GOP attorneys general call for scrapping FDA approval of abortion pill
While Republicans have largely said that abortion is a state issue following the fall of Roe v. Wade, conservative-led states are now on record backing a nationwide injunction on the use of a key drug used in medication abortions.
Driving the news: 22 Republican state attorneys general filed a brief Monday in a case brought by an anti-abortion group, asking a U.S. District Court in Amarillo, Texas, to block the Food and Drug Administration's 2000 approval of mifepristone — a move that abortion advocates say would effectively result in a national ban.
- Since abortion pills can be mailed and accessed online, including through overseas companies like Aid Access, they are considered a way to circumvent state restrictions on the procedure. The pills are deemed safe and effective by major medical groups.
Details: The Republican brief says that the FDA "has acted to establish a nationwide regime of on-demand abortion ... in defiance of federal and state laws protecting life, health, and safety."
- The FDA's approval of mifepristone, which is used alongside misoprostol to terminate pregnancies, "undercut" states' efforts to ban abortion and "thus [harms] the public interest," the brief states.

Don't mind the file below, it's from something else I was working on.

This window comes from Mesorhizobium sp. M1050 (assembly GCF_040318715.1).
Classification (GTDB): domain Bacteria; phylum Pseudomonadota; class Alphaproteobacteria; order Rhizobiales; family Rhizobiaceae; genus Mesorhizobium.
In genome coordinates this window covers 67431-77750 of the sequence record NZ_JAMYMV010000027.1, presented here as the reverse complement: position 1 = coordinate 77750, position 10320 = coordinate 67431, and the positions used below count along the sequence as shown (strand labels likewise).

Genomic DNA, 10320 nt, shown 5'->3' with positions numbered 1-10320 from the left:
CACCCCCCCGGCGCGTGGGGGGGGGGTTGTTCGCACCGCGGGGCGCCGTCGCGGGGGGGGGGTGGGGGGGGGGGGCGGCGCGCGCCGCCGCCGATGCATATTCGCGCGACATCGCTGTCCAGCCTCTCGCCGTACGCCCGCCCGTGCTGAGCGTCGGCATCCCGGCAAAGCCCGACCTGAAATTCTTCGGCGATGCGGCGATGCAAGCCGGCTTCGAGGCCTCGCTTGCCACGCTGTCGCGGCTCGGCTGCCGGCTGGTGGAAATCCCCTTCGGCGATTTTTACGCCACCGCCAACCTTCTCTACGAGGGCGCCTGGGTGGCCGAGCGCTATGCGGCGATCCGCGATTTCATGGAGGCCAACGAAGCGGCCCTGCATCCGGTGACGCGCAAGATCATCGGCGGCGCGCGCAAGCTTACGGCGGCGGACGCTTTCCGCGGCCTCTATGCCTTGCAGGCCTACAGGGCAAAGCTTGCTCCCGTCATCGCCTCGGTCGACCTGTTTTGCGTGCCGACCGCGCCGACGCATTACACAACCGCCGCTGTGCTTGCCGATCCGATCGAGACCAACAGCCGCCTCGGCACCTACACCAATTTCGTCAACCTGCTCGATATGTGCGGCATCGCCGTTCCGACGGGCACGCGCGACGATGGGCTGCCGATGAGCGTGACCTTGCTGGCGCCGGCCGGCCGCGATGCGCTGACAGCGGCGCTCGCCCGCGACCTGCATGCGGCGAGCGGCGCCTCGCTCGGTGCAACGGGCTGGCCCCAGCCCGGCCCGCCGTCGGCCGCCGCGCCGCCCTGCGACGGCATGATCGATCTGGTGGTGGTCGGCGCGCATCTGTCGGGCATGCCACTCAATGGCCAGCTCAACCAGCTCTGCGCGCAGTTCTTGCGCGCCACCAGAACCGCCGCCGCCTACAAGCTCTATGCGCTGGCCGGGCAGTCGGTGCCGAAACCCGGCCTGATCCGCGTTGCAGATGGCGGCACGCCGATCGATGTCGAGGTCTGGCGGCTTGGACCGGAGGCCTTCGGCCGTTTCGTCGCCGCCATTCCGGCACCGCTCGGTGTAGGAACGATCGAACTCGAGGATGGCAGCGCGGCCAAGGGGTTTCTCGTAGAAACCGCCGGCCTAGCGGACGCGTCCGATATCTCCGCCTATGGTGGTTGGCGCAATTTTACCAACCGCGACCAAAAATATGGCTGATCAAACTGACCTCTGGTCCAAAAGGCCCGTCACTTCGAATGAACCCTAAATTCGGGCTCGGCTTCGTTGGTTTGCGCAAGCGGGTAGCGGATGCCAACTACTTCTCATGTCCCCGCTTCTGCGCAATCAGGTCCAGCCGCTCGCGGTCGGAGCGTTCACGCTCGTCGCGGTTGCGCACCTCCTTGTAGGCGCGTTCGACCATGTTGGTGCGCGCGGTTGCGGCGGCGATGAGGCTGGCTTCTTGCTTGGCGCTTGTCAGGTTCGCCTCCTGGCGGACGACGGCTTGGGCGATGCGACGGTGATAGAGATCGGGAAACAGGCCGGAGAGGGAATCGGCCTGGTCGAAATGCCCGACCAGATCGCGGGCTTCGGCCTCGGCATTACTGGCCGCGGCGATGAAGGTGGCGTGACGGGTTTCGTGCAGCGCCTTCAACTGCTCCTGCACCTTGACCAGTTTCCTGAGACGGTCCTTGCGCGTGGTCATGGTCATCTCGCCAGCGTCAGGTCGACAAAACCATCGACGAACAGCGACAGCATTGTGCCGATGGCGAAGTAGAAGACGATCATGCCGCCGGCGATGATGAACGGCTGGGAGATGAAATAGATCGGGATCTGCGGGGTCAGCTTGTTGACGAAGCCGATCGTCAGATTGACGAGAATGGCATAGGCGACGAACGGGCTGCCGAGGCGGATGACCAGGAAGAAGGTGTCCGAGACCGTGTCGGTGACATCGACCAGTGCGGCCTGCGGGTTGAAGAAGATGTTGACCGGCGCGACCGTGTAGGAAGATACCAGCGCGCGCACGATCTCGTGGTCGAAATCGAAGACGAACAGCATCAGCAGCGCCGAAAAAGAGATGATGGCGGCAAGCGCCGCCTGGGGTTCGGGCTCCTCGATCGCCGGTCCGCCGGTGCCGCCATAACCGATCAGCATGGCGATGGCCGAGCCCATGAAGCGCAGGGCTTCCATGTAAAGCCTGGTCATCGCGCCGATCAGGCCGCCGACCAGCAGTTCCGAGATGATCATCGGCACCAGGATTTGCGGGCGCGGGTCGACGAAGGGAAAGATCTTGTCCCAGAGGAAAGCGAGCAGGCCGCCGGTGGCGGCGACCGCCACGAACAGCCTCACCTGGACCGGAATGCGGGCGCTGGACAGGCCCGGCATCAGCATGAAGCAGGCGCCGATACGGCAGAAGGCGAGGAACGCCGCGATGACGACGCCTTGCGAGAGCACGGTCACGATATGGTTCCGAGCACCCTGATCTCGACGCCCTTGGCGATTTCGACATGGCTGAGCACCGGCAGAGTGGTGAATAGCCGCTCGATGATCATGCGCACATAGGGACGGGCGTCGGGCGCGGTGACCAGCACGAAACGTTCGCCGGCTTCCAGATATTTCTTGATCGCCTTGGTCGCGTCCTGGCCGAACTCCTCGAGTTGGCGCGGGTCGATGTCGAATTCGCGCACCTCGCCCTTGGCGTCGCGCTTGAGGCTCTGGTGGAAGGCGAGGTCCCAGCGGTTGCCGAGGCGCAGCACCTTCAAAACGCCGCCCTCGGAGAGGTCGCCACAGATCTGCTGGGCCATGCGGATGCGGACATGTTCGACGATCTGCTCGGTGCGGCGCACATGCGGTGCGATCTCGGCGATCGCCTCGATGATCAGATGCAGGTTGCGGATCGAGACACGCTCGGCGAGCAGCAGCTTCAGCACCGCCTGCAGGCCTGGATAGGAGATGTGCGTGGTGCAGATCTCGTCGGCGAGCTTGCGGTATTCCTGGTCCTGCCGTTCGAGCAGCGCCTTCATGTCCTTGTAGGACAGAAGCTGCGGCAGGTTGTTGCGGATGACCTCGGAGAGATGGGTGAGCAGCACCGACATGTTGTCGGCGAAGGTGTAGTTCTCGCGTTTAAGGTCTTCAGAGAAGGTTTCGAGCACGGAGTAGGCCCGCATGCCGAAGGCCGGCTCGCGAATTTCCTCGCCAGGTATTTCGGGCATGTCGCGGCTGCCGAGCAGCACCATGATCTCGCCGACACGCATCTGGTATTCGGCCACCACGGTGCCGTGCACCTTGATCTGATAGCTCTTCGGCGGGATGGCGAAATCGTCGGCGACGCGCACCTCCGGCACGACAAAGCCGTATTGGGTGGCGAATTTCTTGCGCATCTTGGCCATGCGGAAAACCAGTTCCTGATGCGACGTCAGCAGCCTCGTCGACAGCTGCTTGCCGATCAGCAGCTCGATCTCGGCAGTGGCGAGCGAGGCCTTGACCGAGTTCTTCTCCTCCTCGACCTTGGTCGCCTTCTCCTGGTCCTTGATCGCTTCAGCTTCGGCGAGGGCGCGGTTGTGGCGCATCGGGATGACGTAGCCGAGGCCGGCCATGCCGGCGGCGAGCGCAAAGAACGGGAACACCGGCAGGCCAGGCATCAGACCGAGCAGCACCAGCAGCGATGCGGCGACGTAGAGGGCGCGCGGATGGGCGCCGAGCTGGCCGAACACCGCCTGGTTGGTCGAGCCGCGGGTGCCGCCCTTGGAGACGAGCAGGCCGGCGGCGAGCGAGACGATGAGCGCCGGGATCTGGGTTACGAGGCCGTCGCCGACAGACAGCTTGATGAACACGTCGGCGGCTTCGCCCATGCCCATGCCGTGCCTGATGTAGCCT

The intrigue: While the AGs' focus on arguing that mifepristone's approval harms the citizens of the states that they represent, an injunction would cover every state, including those that protect abortion access.
- It's the most sweeping policy Republicans have taken on abortion since Roe was overturned, after previously distancing themselves from the issue and deferring to states.
The other side: 22 Democratic attorneys generals last week filed a brief opposing an injunction, arguing that it "would be nothing short of catastrophic, causing shock waves nationwide."
- They argue that under the Dobbs opinion that struck down Roe, they have the authority to "promote access to abortion" in their states since the issue now falls to "elected representatives."
- "Annulling the FDA's approval of mifepristone would, in effect, eviscerate [states'] sovereign decisions to protect the right to choose to terminate a pregnancy," per the Democratic brief.
What we're watching: The Texas judge's decision on whether to temporarily block the FDA's authorization of mifepristone is expected to be released later this month.
- If the authorization is reversed, it would be the first time a court orders the FDA to withdraw approval of a drug and potentially have wide implications for U.S. regulatory agencies, legal experts say.